TRUE CRIME

How gruesome photos on a memory stick revealed identity of killer who died days after victim

PUBLISHED : Monday, 02 January, 2017, 2:22pm
UPDATED : Monday, 02 January, 2017, 10:25pm

A suspect who has been dead for seven years has been posthumously indicted over one of the most gruesome killings to shock Japan in living memory.

A joint task force made up of officers from the police forces of Hiroshima and Shimane prefectures in December announced the indictment of Yoshiharu Yano, who was 33 when he died in a car crash in November 2009, on suspicion of murder, mutilating a corpse and abandoning a body.

The victim was 19-year-old university student Miyako Hiraoka, who disappeared on October 26, 2009, after leaving her part-time job at an ice cream parlour in the city of Hamada, in Shimane Prefecture.

A man collecting mushrooms found Hiraoka’s head close to a mountain road in neighbouring Hiroshima Prefecture in early November. Police subsequently found the woman’s dismembered torso, left ankle and a thigh bone.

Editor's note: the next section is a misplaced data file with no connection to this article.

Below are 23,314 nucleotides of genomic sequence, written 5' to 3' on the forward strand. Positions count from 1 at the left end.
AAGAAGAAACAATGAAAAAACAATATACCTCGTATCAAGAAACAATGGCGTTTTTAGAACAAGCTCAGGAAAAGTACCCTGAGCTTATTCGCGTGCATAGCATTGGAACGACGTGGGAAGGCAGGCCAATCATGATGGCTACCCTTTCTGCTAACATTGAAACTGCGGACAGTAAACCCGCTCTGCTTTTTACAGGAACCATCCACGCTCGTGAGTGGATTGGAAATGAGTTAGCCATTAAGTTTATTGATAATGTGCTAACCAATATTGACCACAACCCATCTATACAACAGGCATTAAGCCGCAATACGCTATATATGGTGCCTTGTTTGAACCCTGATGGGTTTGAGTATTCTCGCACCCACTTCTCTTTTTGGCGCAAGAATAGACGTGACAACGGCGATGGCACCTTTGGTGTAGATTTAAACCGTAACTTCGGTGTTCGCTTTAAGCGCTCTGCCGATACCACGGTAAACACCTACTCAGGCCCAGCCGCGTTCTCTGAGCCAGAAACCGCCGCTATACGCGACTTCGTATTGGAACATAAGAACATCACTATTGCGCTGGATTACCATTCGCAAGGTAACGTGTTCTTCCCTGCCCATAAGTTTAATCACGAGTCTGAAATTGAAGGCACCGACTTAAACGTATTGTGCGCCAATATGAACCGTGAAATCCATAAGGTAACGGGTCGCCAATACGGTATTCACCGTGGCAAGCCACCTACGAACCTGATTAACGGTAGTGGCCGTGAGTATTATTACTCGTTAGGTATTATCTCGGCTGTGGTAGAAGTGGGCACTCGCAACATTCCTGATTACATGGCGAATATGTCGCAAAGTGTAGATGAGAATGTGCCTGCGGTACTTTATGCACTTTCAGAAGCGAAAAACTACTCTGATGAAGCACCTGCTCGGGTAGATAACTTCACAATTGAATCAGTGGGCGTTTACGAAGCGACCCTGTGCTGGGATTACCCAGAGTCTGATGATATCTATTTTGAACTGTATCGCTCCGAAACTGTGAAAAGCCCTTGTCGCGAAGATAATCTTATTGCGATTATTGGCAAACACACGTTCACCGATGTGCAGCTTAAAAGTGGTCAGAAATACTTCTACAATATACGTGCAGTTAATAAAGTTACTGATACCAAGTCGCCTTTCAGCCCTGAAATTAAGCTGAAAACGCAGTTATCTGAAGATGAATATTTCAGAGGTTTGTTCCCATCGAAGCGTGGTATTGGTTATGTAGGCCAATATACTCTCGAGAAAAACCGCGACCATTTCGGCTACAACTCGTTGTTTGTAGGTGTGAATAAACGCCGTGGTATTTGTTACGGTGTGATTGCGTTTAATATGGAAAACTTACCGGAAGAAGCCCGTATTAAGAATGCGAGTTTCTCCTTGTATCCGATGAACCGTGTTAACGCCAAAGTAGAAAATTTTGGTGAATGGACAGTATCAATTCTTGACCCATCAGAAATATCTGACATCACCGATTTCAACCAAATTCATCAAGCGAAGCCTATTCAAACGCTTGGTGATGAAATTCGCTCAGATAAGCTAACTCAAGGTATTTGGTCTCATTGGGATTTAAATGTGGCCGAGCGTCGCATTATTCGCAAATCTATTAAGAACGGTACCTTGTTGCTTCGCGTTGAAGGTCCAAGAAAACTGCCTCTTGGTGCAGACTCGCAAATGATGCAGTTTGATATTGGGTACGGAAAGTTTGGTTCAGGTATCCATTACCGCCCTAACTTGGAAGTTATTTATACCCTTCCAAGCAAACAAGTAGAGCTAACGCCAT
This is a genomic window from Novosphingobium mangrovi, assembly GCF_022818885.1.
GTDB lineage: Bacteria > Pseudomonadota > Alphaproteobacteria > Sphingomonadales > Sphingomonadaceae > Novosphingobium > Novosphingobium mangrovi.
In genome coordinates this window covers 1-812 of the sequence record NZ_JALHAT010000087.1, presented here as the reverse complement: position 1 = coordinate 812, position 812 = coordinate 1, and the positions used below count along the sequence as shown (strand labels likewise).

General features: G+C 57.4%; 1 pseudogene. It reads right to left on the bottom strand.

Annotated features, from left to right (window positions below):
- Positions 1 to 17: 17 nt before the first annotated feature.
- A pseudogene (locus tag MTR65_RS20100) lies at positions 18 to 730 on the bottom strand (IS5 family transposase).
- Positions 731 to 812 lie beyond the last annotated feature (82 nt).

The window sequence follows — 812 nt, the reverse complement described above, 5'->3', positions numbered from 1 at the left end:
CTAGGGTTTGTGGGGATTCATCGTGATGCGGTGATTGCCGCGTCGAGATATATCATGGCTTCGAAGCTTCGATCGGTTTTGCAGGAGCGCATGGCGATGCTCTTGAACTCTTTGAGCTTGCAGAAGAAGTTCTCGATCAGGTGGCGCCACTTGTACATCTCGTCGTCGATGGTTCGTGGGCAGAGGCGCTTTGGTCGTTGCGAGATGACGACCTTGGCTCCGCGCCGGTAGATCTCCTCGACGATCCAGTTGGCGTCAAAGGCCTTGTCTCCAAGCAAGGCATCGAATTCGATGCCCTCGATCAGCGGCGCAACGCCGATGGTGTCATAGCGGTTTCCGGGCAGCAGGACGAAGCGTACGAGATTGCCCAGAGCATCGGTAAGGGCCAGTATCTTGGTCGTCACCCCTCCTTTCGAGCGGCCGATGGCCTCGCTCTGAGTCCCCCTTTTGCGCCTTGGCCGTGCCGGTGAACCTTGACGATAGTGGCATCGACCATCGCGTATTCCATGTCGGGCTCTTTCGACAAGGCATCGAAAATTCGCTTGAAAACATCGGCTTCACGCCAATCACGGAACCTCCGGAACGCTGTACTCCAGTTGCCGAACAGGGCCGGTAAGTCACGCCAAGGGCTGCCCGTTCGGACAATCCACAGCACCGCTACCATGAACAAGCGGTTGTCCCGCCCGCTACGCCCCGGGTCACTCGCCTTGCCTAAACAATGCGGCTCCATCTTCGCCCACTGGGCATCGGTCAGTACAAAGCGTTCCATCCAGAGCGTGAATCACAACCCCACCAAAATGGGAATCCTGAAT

Police told local media that Hiraoka had been beaten about the head before her death and she had suffered burns. Both her breasts had been cut off at the torso and the flesh appeared to have been scraped off the thigh bone - leading to suggestions in the press here that the perpetrator had tried to eat Hiraoka’s flesh.

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The initial police investigation made little progress and it was not until last summer that Yano’s name came to their attention. A search of the man’s belongings revealed a memory stick for his camera containing 57 photographs of Hiraoka’s body in a bath at his apartment in Masuda City.

The images also indicate Hiraoka was strangled and cut up with a kitchen knife, the Sankei newspaper reported.

Two days after Hiraoka’s head was discovered, Yano died in an accident on the Chugoku Expressway. The vehicle caught fire after colliding with barriers on both sides of the road and Yano and his mother were both killed.

The Nikkan Gendai news magazine quoted an investigator as saying that it appeared that the crash had not been accidental because there were no signs that the brakes had been applied and that the driver appeared to have committed suicide.

Yano’s indictment is a procedural formality that will permit the police to close the case.